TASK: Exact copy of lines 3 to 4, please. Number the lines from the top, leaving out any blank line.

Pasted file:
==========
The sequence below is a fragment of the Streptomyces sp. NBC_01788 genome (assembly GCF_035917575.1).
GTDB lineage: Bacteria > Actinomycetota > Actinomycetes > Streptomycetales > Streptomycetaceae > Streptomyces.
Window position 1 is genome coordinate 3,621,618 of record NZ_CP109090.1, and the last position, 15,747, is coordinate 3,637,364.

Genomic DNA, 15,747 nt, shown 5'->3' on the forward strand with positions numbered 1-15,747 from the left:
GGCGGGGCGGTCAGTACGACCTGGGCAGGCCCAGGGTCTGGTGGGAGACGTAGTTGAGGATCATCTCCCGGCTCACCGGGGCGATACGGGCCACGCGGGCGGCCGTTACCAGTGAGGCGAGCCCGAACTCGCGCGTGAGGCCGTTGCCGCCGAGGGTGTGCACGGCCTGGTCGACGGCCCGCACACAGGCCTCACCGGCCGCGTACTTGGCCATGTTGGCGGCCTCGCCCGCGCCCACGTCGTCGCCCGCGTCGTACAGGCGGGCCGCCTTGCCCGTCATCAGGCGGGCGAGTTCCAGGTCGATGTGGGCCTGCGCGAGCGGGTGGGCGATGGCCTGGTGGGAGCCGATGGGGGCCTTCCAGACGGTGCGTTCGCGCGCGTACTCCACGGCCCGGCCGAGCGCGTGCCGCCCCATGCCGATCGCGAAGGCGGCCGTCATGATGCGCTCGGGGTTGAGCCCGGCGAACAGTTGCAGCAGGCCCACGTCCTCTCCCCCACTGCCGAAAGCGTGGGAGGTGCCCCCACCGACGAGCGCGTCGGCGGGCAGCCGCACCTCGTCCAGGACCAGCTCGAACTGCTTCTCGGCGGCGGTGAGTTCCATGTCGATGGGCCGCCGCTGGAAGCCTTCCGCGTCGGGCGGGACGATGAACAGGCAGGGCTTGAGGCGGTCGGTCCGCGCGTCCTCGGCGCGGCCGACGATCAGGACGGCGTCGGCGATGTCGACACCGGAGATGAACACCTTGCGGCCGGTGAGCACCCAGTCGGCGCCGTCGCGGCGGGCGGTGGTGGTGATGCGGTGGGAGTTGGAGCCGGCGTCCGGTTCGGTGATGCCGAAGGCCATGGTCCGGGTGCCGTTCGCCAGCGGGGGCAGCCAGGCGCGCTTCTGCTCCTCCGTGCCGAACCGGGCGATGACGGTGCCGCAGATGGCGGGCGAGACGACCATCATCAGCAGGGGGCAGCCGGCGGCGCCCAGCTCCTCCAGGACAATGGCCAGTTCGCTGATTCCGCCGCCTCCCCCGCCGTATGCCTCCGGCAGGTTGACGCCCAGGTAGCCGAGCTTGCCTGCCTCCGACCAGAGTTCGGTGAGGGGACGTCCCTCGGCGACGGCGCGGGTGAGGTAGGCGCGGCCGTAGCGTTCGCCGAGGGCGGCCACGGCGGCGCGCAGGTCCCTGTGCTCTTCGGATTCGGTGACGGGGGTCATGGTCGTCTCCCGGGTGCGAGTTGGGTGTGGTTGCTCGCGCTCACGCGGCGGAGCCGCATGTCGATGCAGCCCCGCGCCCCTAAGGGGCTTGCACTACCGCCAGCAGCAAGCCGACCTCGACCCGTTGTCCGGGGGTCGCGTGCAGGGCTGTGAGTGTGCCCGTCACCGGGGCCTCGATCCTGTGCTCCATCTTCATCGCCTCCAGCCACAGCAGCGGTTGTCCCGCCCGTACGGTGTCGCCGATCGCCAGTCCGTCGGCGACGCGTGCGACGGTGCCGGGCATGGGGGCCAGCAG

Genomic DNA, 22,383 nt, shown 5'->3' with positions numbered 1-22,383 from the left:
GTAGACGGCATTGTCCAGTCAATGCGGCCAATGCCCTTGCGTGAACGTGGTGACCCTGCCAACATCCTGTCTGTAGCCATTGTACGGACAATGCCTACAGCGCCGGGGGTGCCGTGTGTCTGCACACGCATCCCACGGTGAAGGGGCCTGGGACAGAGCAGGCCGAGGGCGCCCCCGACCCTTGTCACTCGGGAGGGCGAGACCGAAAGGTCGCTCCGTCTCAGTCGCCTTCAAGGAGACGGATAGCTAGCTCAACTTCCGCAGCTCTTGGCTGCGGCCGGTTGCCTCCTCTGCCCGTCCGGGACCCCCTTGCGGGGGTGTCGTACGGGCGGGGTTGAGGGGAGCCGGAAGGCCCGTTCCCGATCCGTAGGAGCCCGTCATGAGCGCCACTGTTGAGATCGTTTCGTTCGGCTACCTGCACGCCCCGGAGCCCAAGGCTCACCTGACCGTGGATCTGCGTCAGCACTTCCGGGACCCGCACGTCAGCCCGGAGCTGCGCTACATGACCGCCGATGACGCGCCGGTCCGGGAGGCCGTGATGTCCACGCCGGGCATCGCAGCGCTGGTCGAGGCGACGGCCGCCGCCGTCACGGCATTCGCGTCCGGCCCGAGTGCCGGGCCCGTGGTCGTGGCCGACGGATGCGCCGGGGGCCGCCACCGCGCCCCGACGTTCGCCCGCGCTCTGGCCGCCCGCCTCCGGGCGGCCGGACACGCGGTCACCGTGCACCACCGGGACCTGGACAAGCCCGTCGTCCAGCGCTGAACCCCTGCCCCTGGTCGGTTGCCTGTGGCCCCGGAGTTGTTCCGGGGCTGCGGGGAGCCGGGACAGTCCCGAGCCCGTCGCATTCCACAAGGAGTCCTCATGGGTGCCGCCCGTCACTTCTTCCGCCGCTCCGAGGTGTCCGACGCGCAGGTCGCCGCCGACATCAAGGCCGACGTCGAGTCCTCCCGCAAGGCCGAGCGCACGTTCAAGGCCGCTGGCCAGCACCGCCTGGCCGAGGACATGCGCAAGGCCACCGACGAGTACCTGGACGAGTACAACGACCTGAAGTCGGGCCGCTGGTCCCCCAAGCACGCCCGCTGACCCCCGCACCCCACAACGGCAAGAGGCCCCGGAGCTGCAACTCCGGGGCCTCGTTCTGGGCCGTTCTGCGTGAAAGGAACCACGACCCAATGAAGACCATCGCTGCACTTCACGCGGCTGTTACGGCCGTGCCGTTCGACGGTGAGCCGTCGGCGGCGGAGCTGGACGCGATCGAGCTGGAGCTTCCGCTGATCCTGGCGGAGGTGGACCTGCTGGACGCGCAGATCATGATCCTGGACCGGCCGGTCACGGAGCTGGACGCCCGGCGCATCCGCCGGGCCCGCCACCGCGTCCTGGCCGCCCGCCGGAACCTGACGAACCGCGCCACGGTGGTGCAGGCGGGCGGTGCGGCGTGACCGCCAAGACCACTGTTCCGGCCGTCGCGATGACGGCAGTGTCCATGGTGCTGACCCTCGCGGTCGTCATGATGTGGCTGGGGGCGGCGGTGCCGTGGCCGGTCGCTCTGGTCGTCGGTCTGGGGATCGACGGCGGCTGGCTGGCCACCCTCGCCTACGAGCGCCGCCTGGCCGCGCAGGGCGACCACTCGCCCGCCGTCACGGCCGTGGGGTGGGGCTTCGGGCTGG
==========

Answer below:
Window position 1 is genome coordinate 3,621,618 of record NZ_CP109090.1, and the last position, 15,747, is coordinate 3,637,364.

Genomic DNA, 15,747 nt, shown 5'->3' on the forward strand with positions numbered 1-15,747 from the left: